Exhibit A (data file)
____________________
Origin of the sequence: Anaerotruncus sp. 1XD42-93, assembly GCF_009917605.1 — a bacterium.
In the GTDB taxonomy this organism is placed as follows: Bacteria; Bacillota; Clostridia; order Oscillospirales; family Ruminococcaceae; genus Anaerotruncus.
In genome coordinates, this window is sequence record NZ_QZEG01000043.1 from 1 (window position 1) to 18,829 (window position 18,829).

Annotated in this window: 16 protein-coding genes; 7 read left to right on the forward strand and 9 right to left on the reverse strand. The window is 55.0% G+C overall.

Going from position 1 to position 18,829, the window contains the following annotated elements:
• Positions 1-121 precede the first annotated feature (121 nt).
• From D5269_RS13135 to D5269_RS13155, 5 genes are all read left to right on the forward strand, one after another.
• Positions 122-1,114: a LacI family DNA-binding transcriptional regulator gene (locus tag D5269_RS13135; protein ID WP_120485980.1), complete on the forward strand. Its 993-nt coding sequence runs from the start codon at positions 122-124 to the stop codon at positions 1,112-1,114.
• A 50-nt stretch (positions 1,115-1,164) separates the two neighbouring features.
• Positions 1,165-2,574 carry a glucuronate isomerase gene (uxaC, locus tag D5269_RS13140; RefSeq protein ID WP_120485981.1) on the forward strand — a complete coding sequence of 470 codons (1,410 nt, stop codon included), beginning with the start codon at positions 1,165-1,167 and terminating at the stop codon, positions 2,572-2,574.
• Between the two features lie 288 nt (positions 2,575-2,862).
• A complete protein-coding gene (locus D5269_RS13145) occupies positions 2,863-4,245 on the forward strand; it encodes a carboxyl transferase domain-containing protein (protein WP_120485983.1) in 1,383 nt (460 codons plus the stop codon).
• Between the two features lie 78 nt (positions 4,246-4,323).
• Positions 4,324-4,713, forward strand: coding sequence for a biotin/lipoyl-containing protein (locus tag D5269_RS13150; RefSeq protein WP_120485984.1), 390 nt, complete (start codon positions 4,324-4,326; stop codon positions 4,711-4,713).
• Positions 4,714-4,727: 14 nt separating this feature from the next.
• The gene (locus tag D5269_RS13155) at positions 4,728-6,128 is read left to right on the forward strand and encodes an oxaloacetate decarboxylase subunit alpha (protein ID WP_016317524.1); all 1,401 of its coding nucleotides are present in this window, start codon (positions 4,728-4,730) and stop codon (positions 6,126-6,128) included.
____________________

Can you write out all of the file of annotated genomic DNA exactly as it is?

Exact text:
Origin of the sequence: Anaerotruncus sp. 1XD42-93, assembly GCF_009917605.1 — a bacterium.
In the GTDB taxonomy this organism is placed as follows: Bacteria; Bacillota; Clostridia; order Oscillospirales; family Ruminococcaceae; genus Anaerotruncus.
In genome coordinates, this window is sequence record NZ_QZEG01000043.1 from 1 (window position 1) to 18,829 (window position 18,829).

Annotated in this window: 16 protein-coding genes; 7 read left to right on the forward strand and 9 right to left on the reverse strand. The window is 55.0% G+C overall.

Going from position 1 to position 18,829, the window contains the following annotated elements:
• Positions 1-121 precede the first annotated feature (121 nt).
• From D5269_RS13135 to D5269_RS13155, 5 genes are all read left to right on the forward strand, one after another.
• Positions 122-1,114: a LacI family DNA-binding transcriptional regulator gene (locus tag D5269_RS13135; protein ID WP_120485980.1), complete on the forward strand. Its 993-nt coding sequence runs from the start codon at positions 122-124 to the stop codon at positions 1,112-1,114.
• A 50-nt stretch (positions 1,115-1,164) separates the two neighbouring features.
• Positions 1,165-2,574 carry a glucuronate isomerase gene (uxaC, locus tag D5269_RS13140; RefSeq protein ID WP_120485981.1) on the forward strand — a complete coding sequence of 470 codons (1,410 nt, stop codon included), beginning with the start codon at positions 1,165-1,167 and terminating at the stop codon, positions 2,572-2,574.
• Between the two features lie 288 nt (positions 2,575-2,862).
• A complete protein-coding gene (locus D5269_RS13145) occupies positions 2,863-4,245 on the forward strand; it encodes a carboxyl transferase domain-containing protein (protein WP_120485983.1) in 1,383 nt (460 codons plus the stop codon).
• Between the two features lie 78 nt (positions 4,246-4,323).
• Positions 4,324-4,713, forward strand: coding sequence for a biotin/lipoyl-containing protein (locus tag D5269_RS13150; RefSeq protein WP_120485984.1), 390 nt, complete (start codon positions 4,324-4,326; stop codon positions 4,711-4,713).
• Positions 4,714-4,727: 14 nt separating this feature from the next.
• The gene (locus tag D5269_RS13155) at positions 4,728-6,128 is read left to right on the forward strand and encodes an oxaloacetate decarboxylase subunit alpha (protein ID WP_016317524.1); all 1,401 of its coding nucleotides are present in this window, start codon (positions 4,728-4,730) and stop codon (positions 6,126-6,128) included.